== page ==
Debates over China’s anti-access system of systems and its desire to pierce the successive Pacific Island chains often overlook the fact that China faces a very basic set of maritime problems. The PRC draws its most important resources from across an ocean that it cannot control, and exports most of its finished goods to overseas partners who similarly lay beyond the reach of the People's Liberation Army Navy (PLAN). Whether or not the PLAN can deter or defeat the U.S. Navy (USN) in China’s littoral, the organization’s true test lies in its ability to secure the PRC’s critical lines of communication.
The concept of the Sea Control Ship builds on the World War II experience of escort carriers; small, slow aircraft carriers with air wings focused on anti-submarine missions. The Royal Navy and the United States Navy pioneered development of these ships, designed to cover the gaps in anti-submarine warfare (ASW) air coverage over the Atlantic. Escort carriers were remarkably successful in forcing German U-boats to remain submerged, or destroying them outright.
The United States played with the concept (espoused most vigorously by Admiral Elmo Zumwalt) during the Cold War without ever embracing it outright, although it did convert several old Essex class carriers to perform anti-submarine duties. The USN also experimented with converting USS Guam (an Iwo Jima class LPH) to sea control duties, although the experience was not widely regarded as a success. Nevertheless, healthy debate in the Navy continued into the late 1970s and 1980s.
In practice, the USN did not need to construct dedicated Sea Control Ships, because so many U.S. allies operated (and continue to operate) small carriers that perform basic sea control missions. Ranging from the Colossus class carriers distributed across the world at the end of World War II, to the Spanish Dedalo, to the modern Hyuga class Helicopter Destroyer, the USN could and can depend on allies to conduct escort missions. The USN could also rely on access to airbases worldwide in order to support land-based sea control aviation.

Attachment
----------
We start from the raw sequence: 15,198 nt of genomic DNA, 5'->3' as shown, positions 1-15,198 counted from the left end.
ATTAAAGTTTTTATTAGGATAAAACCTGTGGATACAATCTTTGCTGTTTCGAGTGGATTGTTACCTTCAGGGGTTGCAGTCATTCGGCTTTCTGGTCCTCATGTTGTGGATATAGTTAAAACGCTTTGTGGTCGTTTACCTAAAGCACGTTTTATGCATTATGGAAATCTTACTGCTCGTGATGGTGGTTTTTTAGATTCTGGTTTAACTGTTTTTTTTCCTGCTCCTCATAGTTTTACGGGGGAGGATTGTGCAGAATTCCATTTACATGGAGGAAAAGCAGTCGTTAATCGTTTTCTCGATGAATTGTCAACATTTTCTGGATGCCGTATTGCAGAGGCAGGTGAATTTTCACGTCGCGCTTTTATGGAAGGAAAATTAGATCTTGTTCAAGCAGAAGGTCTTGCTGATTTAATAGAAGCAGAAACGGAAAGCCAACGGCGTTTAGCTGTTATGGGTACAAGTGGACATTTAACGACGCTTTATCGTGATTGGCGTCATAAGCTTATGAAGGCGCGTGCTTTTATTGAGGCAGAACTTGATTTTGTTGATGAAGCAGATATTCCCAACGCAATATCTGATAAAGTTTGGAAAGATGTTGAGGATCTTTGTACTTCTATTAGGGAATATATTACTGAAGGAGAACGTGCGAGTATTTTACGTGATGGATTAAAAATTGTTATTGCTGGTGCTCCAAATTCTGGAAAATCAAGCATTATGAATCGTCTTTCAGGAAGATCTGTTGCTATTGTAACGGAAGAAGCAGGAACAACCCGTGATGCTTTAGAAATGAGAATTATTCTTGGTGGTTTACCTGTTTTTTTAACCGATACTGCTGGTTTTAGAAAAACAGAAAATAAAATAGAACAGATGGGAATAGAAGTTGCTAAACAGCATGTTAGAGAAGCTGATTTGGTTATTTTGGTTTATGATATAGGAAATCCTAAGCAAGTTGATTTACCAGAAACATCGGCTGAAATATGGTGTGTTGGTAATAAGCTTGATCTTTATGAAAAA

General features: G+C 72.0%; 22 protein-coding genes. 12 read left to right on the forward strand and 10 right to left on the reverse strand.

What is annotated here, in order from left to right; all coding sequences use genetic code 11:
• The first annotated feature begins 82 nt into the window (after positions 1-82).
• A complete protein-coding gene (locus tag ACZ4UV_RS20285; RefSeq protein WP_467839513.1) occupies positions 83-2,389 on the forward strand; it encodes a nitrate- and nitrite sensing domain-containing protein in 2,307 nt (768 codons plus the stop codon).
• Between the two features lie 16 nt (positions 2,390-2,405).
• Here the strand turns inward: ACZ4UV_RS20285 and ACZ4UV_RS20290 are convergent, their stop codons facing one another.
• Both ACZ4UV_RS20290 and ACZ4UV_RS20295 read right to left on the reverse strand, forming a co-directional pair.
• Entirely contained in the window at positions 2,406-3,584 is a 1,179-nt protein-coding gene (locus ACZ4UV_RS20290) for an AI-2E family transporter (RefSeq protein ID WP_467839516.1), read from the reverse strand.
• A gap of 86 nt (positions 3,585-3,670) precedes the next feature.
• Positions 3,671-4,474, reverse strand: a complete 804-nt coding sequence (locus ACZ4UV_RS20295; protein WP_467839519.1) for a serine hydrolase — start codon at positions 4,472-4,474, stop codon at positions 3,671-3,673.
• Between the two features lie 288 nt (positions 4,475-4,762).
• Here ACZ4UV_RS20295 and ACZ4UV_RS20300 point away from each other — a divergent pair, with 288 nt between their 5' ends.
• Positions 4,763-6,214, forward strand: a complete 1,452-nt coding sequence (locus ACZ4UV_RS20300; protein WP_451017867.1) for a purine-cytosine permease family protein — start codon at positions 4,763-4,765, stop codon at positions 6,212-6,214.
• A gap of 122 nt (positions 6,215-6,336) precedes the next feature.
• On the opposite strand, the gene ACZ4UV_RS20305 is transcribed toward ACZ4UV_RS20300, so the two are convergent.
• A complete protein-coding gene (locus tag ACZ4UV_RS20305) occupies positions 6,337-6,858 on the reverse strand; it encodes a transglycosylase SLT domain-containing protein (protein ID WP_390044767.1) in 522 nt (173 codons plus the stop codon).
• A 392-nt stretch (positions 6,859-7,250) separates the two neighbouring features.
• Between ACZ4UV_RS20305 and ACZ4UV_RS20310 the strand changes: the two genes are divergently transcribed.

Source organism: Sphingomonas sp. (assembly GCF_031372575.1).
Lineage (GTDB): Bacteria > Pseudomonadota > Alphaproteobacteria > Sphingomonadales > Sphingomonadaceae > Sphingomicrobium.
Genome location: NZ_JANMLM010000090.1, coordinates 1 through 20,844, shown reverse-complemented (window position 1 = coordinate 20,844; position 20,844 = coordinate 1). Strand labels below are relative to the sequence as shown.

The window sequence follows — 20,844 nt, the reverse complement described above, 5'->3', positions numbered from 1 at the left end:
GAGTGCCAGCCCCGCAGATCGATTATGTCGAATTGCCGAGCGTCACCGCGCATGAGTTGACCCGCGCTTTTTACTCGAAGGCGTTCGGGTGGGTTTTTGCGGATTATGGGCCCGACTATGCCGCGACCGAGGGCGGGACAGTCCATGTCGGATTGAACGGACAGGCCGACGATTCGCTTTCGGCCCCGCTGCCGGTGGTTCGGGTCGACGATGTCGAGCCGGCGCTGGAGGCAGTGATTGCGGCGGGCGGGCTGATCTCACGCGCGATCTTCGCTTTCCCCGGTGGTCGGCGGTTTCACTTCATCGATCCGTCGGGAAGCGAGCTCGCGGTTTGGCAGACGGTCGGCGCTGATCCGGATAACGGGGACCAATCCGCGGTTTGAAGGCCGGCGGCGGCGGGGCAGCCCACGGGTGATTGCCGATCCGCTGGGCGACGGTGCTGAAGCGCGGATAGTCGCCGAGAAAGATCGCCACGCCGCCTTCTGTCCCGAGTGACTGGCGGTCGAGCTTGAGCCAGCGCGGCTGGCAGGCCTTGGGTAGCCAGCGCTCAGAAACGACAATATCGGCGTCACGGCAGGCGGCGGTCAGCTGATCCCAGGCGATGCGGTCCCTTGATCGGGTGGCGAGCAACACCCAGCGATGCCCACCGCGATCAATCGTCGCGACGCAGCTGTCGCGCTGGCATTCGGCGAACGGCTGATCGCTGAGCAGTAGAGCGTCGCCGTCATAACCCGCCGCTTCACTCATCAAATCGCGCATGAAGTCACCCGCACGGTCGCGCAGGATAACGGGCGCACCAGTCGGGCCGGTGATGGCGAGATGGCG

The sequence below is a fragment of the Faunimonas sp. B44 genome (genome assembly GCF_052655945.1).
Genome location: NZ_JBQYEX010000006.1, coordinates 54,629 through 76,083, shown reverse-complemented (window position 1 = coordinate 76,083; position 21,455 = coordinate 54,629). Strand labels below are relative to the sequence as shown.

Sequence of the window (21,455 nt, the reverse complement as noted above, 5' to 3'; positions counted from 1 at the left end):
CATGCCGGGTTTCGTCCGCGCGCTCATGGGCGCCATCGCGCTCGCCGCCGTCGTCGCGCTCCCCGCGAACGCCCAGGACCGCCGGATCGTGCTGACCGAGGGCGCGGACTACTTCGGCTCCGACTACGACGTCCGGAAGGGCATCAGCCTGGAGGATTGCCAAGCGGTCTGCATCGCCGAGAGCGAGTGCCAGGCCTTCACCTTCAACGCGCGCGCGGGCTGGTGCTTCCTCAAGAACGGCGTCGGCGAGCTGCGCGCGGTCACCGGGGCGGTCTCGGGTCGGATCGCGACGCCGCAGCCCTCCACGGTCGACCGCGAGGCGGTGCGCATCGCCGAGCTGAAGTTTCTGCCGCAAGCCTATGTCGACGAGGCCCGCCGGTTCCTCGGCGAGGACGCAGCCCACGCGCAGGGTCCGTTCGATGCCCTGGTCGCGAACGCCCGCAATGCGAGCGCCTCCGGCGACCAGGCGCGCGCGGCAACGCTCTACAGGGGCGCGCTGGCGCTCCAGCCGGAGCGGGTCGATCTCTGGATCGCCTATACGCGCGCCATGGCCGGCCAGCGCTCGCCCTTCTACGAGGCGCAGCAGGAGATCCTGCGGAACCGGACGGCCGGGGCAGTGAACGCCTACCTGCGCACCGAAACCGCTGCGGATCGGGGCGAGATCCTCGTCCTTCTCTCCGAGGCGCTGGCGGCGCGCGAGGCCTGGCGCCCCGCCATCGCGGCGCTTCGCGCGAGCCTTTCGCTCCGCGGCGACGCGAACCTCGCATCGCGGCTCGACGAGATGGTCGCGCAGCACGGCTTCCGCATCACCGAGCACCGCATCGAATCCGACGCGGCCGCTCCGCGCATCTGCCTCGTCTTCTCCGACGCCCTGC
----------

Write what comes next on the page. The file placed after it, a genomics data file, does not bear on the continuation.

China has none of these advantages. No Chinese ally is likely to devote treasure to the construction of sea control ships in the near future (Pakistan might be the best long term bet), and China lacks access to good bases for counter-sea aviation. For sea control beyond China’s littoral, the PLAN has few, if any, good options.
In a structurally similar position to China (although much less dependent on foreign trade), the Soviet Navy started with what amounted to Sea Control Ships, in the form of the Moskva class helicopter carriers and the Kiev class “heavy aviation cruisers.” Although these ships weren’t designed specifically with commerce protection in mind, they were specialized for anti-submarine warfare, with allowance for air superiority and surface warfare in the Kiev class. Moreover, Soviet naval aviation evolved over time, with new platforms benefitting from experiences earned with older vessels.
China has been determined to leap several stages, with consequences for training that are already becoming apparent. But perhaps more importantly, by skipping ahead the PLAN has left itself bereft of the kind of low cost, medium size platforms that can support sea control operations at a distance from home. The lack of these sea control platforms (or suitable alternatives) will leave the PLAN at a serious disadvantage when and if it needs to protect lines of communication in unfriendly environments. Liaoning can only operate in one place at a time, and only for a limited time period. The PLAN might have been better served by adopting the more evolutionary Soviet approach to naval aviation.